We often look at marriage problems from the perspective of the aggrieved partner. But what about the partner who has caused the pain? How do they say they are sorry; that the marriage is worth saving; and that they want to save it? Often, the aggrieved partner is feeling hurt, the trust is gone, and the last thing they want is to save the marriage.
This can be a very difficult situation. From the aggrieved partner’s perspective, you have no right to ask forgiveness, or at least, no right to expect forgiveness. Yet that is exactly what you want. It can be very frustrating trying to break down that wall of distrust and, unfortunately, often it is impossible – you have to accept the inevitable, and that is that the marriage is over.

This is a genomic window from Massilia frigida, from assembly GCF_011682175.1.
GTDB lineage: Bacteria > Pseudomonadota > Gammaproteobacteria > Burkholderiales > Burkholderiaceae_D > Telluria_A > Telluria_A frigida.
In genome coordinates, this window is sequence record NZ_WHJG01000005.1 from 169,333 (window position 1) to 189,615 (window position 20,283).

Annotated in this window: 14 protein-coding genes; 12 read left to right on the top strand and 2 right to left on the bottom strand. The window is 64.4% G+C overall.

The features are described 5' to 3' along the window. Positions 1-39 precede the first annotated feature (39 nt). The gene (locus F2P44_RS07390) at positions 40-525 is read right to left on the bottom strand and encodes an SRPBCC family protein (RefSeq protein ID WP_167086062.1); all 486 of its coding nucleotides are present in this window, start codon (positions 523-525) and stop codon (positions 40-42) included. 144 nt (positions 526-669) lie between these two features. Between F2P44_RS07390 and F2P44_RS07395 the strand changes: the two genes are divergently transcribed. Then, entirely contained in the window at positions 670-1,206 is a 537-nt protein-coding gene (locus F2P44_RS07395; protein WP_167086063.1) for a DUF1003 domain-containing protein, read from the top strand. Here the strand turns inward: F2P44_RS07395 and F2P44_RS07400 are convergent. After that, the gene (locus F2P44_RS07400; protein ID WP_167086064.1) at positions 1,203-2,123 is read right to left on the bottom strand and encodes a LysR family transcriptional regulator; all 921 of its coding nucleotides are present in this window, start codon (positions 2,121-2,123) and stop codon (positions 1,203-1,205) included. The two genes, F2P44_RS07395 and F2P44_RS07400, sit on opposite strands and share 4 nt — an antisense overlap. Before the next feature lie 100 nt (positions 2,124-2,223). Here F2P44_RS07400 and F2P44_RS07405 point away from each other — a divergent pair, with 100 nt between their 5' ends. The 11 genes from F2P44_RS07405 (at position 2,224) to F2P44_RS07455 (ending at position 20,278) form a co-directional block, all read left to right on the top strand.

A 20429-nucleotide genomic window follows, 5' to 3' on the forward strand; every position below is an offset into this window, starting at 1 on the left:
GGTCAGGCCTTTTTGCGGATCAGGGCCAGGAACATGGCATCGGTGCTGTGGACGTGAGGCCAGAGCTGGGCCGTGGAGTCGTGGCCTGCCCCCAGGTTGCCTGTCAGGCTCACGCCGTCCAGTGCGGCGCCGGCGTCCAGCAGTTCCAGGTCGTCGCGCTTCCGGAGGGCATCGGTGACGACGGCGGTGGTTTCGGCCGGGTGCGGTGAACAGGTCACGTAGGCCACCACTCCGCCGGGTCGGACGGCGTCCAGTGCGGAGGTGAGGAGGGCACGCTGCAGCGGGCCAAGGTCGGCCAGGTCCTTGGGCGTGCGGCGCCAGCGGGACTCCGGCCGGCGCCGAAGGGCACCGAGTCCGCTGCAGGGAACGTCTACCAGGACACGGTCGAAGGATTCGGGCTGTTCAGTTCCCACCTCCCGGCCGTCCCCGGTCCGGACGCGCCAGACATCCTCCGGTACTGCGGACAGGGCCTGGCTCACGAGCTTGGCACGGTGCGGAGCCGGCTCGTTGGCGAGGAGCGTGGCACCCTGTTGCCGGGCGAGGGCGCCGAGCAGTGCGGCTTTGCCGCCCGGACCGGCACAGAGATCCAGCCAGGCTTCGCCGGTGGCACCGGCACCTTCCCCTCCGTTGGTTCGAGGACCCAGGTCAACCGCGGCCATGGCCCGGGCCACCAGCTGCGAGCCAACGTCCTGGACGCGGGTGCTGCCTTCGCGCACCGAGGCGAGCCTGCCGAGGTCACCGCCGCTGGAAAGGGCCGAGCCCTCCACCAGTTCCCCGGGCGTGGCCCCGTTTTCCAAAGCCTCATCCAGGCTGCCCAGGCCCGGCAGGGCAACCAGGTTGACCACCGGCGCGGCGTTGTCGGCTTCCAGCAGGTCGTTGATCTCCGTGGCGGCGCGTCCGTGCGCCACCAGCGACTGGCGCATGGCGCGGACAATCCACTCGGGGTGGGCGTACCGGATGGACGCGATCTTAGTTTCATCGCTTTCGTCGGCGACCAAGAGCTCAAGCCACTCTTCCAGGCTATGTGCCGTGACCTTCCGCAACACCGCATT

In some cases, you may be able to convince your partner that all isn’t lost, and that you are more than willing to go with them to a marriage counselor to try and heal the rift. If they are willing, you have to follow through. However, a word of warning, your heart really does need to be in it; if not, the chances are that even marriage counseling will fail.
How do you say you’re sorry? Words and actions are the only way. You have to win back that trust, you have to prove to your partner that whatever wrong you did, it was a one off and is not going to repeat itself. If you do repeat that action, then don’t expect a second chance. But then, if you are really serious about saving your marriage, there’s no chance of a repeat, is there?